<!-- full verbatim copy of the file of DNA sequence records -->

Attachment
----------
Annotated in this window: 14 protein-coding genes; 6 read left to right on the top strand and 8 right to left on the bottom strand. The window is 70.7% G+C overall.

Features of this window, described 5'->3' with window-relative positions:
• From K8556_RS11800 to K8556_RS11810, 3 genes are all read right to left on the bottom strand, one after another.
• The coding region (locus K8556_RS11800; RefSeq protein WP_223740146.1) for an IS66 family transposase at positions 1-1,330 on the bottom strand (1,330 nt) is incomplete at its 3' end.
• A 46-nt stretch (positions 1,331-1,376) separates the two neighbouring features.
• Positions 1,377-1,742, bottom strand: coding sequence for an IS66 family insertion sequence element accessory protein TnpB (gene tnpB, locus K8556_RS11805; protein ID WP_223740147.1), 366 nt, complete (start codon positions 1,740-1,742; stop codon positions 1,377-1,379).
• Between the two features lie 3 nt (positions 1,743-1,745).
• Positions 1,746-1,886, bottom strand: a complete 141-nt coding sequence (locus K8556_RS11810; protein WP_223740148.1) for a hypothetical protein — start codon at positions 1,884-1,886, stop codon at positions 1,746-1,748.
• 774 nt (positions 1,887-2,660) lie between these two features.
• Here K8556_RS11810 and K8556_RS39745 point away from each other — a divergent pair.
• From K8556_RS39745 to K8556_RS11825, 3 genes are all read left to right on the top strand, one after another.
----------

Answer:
Annotated in this window: 14 protein-coding genes; 6 read left to right on the top strand and 8 right to left on the bottom strand. The window is 70.7% G+C overall.

Features of this window, described 5'->3' with window-relative positions:
• From K8556_RS11800 to K8556_RS11810, 3 genes are all read right to left on the bottom strand, one after another.
• The coding region (locus K8556_RS11800; RefSeq protein WP_223740146.1) for an IS66 family transposase at positions 1-1,330 on the bottom strand (1,330 nt) is incomplete at its 3' end.
• A 46-nt stretch (positions 1,331-1,376) separates the two neighbouring features.
• Positions 1,377-1,742, bottom strand: coding sequence for an IS66 family insertion sequence element accessory protein TnpB (gene tnpB, locus K8556_RS11805; protein ID WP_223740147.1), 366 nt, complete (start codon positions 1,740-1,742; stop codon positions 1,377-1,379).
• Between the two features lie 3 nt (positions 1,743-1,745).
• Positions 1,746-1,886, bottom strand: a complete 141-nt coding sequence (locus K8556_RS11810; protein WP_223740148.1) for a hypothetical protein — start codon at positions 1,884-1,886, stop codon at positions 1,746-1,748.
• 774 nt (positions 1,887-2,660) lie between these two features.
• Here K8556_RS11810 and K8556_RS39745 point away from each other — a divergent pair.
• From K8556_RS39745 to K8556_RS11825, 3 genes are all read left to right on the top strand, one after another.